While the stock market tends to attract more headlines, the bond market is about 80 percent larger in terms of total value. Generally speaking, bonds are less volatile than stocks, and are purchased by institutional and private investors to generate income and diversify portfolios.
Bonds are referred to as fixed income investments, paying interest to purchasers based on the amount invested. They can be offered by corporations, cities, states or the federal government. Bonds are made up of two primary components -- principal and interest. The principal of a bond is the face value of the sum borrowed, while the interest is the yearly amount paid on the investment. Bonds can be issued with maturities that range from less than a year to more than 30 years. At maturity, the principal is paid back to investors.
The Agreement Between Parties
Bonds are offered for a variety of reasons, including the funding of current debts, building infrastructure, access to working capital and the expansion of operations. To gain access to funds, issuers agree to pay investors a fixed rate of interest based on the amount of bonds purchased at face value. Zero coupon bonds offer an alternative type of offering that is purchased by investors at a discount to face value. Instead of paying interest, when this type of bond matures investors are paid the face value of the bond. The difference between the purchase price and the redemption at face value is referred to as imputed interest.
Generally speaking, the credit quality of the issuer will determine the amount of interest that is paid, with higher interest rates compensating for greater levels of risk. For example, a bond issued by the U.S. government, which is considered risk-free if held to maturity, would pay less interest than a bond offered by a company that has only recently started to generate revenues.
Pros and Cons for Issuers
Bonds offer municipal and government issuers access to capital above and beyond the revenues collected via local, state and federal tax collection. The issuance of bonds often is seen as a more popular alternative for both taxpayers and politicians than increasing income taxes. For corporations, bonds offer access to capital without the dilution of ownership that accompanies selling shares in the company. Moreover, the interest payments on bonds are tax-deductible.
The biggest disadvantage for issuers is that bonds are structured to pay a fixed level of interest until maturity. If interest rates should decline after a bond’s issuance, the issuer would be stuck paying above-market rates, potentially until the bonds mature. A second disadvantage of issuing bonds is that an expanding level of debt can increase the perception of risk related to the issuer. An increasing risk profile can force issuers to pay higher interest rates for subsequent bond offerings.
Pros and Cons for Investors
Bonds are purchased as a means of generating a predictable amount of income on the amount invested. Municipal and government bonds also carry tax advantages on their interest payments. These fixed income investments allow investors a high level of predictability when planning for future cash flows and budgets. An additional advantage when investing in high quality issues such as U.S. Treasuries and insured municipals is that there is no risk to principal as long as bonds are held to maturity.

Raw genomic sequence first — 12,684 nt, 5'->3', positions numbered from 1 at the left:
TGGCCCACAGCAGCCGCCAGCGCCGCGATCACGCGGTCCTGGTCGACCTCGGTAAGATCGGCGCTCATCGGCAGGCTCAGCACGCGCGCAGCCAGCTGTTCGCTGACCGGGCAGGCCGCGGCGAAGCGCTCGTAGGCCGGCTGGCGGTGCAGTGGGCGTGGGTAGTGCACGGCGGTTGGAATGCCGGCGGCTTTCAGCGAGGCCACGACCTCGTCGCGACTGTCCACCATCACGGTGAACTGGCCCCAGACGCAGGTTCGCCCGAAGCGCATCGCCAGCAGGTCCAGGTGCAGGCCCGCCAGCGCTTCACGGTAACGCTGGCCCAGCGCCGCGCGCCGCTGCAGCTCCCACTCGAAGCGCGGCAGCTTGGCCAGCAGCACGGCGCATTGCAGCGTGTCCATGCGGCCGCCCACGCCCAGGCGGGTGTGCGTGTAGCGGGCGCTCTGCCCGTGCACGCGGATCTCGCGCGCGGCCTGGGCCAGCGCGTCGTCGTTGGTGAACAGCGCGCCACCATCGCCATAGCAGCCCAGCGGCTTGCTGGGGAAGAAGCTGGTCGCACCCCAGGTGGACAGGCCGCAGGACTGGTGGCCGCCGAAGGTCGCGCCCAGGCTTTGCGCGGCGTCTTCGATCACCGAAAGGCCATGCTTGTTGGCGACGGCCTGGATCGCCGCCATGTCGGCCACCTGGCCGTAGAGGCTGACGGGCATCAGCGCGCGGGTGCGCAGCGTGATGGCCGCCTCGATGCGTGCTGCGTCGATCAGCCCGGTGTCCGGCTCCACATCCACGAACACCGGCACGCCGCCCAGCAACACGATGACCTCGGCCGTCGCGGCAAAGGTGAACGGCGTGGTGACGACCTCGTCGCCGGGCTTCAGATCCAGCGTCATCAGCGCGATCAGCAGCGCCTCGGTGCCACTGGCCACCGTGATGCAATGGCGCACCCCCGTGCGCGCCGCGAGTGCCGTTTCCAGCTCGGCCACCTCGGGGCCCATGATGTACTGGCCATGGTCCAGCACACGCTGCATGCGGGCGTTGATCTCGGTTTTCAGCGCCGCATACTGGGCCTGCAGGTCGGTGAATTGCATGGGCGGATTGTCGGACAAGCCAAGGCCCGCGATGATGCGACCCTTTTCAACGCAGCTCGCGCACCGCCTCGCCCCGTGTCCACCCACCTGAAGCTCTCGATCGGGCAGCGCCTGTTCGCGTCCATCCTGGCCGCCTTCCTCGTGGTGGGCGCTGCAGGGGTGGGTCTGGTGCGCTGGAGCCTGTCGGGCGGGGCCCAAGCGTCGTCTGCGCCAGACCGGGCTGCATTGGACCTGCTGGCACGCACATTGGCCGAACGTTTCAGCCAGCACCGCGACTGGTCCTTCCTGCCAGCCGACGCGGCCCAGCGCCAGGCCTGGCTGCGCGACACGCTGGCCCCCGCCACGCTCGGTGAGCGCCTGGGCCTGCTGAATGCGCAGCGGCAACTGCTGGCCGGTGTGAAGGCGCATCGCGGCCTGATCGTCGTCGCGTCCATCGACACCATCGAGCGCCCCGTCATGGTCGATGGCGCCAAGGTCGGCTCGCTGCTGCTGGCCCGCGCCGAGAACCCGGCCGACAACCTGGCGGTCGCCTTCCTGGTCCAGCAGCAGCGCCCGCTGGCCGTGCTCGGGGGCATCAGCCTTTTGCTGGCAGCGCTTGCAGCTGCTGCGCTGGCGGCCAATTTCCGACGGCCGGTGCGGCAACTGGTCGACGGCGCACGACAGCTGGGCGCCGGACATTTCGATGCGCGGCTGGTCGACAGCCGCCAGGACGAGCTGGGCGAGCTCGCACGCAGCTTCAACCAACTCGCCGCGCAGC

A key disadvantage of investing in bonds is that inflation can erode the buying power of fixed interest payments over time. For example, an investor receiving $10,000 annually in fixed income from bonds would lose buying power as the cost of goods and services increases each year. A second disadvantage is that issuers can build call features into their bonds. This allows issuers to retire bonds at a preset date and price prior to maturity if current market rates are lower than the interest being paid on a bond. For example, a 6 percent bond that matures in 2030 could have a call feature that would allow the issuer to retire the bond and return principal to investors in 2020. If interest rates on similar bonds are substantially lower than 6 percent in 2020, the bond could be called and a subsequent offering generated at a more business-friendly rate.
- Federal Reserve Bank of San Francisco. "What Makes Treasury Bill Rates Rise and Fall? What Effect Does the Economy Have on T-Bill Rates?" Accessed April 23, 2020.
- TreasuryDirect. "Treasury Notes In Depth." Accessed April 23, 2020.
- TreasuryDirect. "Treasury Inflation-Protected Securities (TIPS)." Accessed April 23, 2020.
- U.S. Securities and Exchange Commission. "Municipal Bonds." Accessed April 23, 2020.
- U.S. Securities and Exchange Commission. "Corporate Bonds." Accessed April 23, 2020.
- U.S. Securities and Exchange Commission. "What Are High-Yield Corporate Bonds?" Accessed April 23, 2020.
- California State Treasurer. "Bond Concepts and Overview," Page 8. Accessed April 23, 2020.
- TreasuryDirect. "TreasuryDirect." Accessed April 23, 2020.
- U.S Securities and Exchange Commission. "Bonds." Accessed April 23, 2020.
- PIMCO. "Everything You Need to Know About Bonds." Accessed April 23, 2020.
- U.S. Securities and Exchange Commission. "Risk and Return." Accessed April 23, 2020.
- U.S. Securities and Exchange Commission. "Investor Bulletin Interest Rate Risk—When Interest Rates Go up, Prices of Fixed-Rate Bonds Fall," Pages 1-3. Accessed April 23, 2020.
- BlackRock. "How to Invest in Bonds." Accessed April 23, 2020.
- Financial Industry Regulatory Authority. "Bonds and Interest Rates." Accessed April 23, 2020.
After working for 21 years as a licensed adviser specializing in corporate and private finance, Scott Krohn began his writing career in 2008 covering a variety of topics including business, personal finance, health, and IT. He graduated from Cal State University, Long Beach with Bachelor of Arts degree.